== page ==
Based in Weehawken, New Jersey, Sean Lugo has been sharing his distinct vision and talents with us not only on the streets of nearby Jersey City, but here in NYC, as well. I was delighted to have the opportunity to speak to him.
When did you first get up? And where?
It was back in 1998; I was 17. I tagged up around my neighborhood in Union City, NJ.
Had you any preferred surfaces back then?
Nope! Any open space was fine.
How did your family feel about what you were doing?
I was living with my sister at the time. She thought I was an idiot!
Have you any early graffiti-related memories that stand out?
I remember going to a Mets game with my father and seeing graffiti on the trains and at 5Pointz as we rode by on the 7 line. I was amazed! It was the most graffiti I’d ever seen anywhere. I was about 12 at the time.
What percentage of your day is devoted to art?
Just about all of it! I work as an art handler during the day, and then I spend about five hours each day working on my own art.
Any other interests?
Sports. I love football!
Any thoughts on the graffiti/ street art divide?
I don’t personally feel the divide. They are both outlets for us to express ourselves.
How do you feel about the movement of graffiti and street art into galleries
I like it! I’d like to see even more gallery owners open their spaces to us. Folks who run galleries need to be more aware of what’s going on in the streets.
How you feel about the role of the Internet in this scene?
I think it’s beautiful. It’s connected me to so many others.
Do you have a formal arts education?
No. I’m self-taught.
What’s the riskiest thing you’ve done?
Well, definitely the stupidest was bombing with Werds off the High Line. We climbed up via a truck, and after spending over eight hours up there, we had to jump down to reach the ground.
What inspires you these days?
Concepts. I’m inspired by the masks that people wear as they try to project a false illusion of themselves. Most people are fake. And it is the incongruity between who people appear to be and who they really are that drives my art these days.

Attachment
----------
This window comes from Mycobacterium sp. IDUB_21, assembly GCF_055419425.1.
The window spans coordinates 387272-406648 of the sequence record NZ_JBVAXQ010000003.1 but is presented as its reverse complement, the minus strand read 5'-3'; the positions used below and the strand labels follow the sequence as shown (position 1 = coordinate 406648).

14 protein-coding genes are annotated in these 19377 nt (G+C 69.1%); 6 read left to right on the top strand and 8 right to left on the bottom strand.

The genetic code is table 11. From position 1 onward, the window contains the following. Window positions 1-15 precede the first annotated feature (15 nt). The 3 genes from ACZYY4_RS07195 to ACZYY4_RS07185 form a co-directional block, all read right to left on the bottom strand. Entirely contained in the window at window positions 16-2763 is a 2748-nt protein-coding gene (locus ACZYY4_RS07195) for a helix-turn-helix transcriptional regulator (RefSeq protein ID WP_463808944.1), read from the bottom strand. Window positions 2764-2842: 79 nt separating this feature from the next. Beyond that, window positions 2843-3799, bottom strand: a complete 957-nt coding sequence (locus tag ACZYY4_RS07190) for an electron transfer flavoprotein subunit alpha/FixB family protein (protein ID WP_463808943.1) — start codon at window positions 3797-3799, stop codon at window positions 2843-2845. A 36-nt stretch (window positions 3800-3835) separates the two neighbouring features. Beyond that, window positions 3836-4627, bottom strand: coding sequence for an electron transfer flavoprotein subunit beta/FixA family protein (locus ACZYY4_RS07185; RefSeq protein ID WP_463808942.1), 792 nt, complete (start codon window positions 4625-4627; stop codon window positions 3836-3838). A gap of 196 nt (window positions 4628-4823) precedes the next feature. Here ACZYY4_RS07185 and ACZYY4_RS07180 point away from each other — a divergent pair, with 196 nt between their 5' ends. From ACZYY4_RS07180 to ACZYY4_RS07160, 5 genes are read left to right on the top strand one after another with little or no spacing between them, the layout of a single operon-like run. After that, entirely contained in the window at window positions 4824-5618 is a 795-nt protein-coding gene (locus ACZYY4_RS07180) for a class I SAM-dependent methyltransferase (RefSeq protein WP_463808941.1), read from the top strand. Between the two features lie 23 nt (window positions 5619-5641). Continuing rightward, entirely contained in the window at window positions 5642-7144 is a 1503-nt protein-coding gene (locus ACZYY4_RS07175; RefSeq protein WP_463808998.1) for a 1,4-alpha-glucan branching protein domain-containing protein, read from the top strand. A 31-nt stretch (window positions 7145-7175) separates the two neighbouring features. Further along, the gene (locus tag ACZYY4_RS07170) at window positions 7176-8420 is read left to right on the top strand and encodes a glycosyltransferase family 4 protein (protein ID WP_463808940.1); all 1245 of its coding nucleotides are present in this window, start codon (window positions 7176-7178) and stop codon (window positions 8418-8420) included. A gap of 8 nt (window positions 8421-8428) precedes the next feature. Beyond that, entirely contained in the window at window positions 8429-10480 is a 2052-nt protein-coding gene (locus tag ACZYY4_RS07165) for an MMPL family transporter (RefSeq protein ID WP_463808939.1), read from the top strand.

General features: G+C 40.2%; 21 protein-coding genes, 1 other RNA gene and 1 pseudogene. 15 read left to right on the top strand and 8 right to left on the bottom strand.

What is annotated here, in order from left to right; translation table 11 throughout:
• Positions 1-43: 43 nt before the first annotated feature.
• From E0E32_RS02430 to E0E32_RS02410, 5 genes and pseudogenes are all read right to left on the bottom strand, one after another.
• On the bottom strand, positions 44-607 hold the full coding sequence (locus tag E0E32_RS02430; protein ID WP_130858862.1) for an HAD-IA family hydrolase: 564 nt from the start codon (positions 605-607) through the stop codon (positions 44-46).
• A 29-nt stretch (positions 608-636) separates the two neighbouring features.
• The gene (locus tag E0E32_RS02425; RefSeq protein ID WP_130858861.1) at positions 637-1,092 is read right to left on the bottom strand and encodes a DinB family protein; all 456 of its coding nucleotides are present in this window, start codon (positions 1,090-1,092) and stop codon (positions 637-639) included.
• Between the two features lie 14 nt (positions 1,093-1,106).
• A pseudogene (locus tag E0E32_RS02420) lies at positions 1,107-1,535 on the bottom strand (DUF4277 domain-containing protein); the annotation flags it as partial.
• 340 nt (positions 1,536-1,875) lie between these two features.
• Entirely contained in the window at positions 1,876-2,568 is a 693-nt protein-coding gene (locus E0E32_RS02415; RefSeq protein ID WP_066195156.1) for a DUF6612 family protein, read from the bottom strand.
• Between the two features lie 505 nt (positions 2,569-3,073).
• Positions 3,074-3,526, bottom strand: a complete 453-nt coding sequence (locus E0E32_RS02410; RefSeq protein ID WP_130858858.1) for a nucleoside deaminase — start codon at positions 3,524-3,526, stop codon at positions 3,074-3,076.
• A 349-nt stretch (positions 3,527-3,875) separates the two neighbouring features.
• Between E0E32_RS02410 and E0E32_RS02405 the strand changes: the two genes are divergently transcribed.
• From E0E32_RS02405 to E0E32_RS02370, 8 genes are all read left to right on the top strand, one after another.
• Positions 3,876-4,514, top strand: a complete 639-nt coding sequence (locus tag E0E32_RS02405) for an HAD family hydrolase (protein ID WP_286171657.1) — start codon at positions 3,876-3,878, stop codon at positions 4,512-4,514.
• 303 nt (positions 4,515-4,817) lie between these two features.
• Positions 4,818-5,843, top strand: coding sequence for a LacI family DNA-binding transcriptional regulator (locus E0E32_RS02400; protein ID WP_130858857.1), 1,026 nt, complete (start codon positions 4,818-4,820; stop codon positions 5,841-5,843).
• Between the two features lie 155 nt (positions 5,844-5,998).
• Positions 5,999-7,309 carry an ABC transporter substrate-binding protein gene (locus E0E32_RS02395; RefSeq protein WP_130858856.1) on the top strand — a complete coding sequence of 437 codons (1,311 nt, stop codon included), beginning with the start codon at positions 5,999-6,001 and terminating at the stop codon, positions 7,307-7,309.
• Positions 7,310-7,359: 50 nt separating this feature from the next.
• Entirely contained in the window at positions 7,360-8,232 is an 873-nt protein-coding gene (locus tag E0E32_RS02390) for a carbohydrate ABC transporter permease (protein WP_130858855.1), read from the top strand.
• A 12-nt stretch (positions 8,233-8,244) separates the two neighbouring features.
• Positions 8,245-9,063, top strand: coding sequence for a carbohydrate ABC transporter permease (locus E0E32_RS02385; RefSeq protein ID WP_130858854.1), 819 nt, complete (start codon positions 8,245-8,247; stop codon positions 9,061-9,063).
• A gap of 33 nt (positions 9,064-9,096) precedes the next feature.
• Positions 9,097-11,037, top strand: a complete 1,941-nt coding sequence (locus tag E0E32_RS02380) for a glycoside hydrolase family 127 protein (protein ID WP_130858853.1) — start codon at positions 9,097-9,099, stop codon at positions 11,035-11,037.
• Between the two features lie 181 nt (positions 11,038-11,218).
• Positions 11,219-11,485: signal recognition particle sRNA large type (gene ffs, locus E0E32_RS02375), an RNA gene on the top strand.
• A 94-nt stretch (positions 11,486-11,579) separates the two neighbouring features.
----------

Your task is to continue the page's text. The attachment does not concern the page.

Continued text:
Has your aesthetic been influenced by any particular cultures?
I’m influenced by all cultures – but particularly my own, the Spanish culture.
Do you work with a sketch in your hand, or do you let it flow?
I draw everything out, and I like to choose a spot before I draw.
What is your ideal working environment?
A quiet room with any kind of music in the background.
Are you generally satisfied with your finished product?
How has your work evolved in the past few years?
It’s become more dramatic, and I engage with it more seriously.
I look at life differently than I used to. On August 1, 2011, I was in a car accident in Jersey City. The guy who hit me died, and I almost did. As a result of this trauma, I’ve come to understand just how brief and fragile life is.
And can you tell us something about wheat pastes – your preferred medium?
Yes, I love using wheat pastes because they perfectly mirror life’s temporality.
What do you see as the role of the artist in society?
To spur others to become more creative.
And what about how society views the artist? Any thoughts as to how others view you?
Too many folks view art as a business.
Any favorite artists who share their work on the streets?
So many! But to name a few: LNY, Ekundayo, Vinz, NoseGo …
I want to continue doing art on the streets and interacting more with public space. I’d love to create an entire, interactive scene just using wheatpastes!
Interview conducted and edited by Lois Stavsky; photos 3, 5 and 6 by Lois Stavsky; others courtesy of Sean Lugo.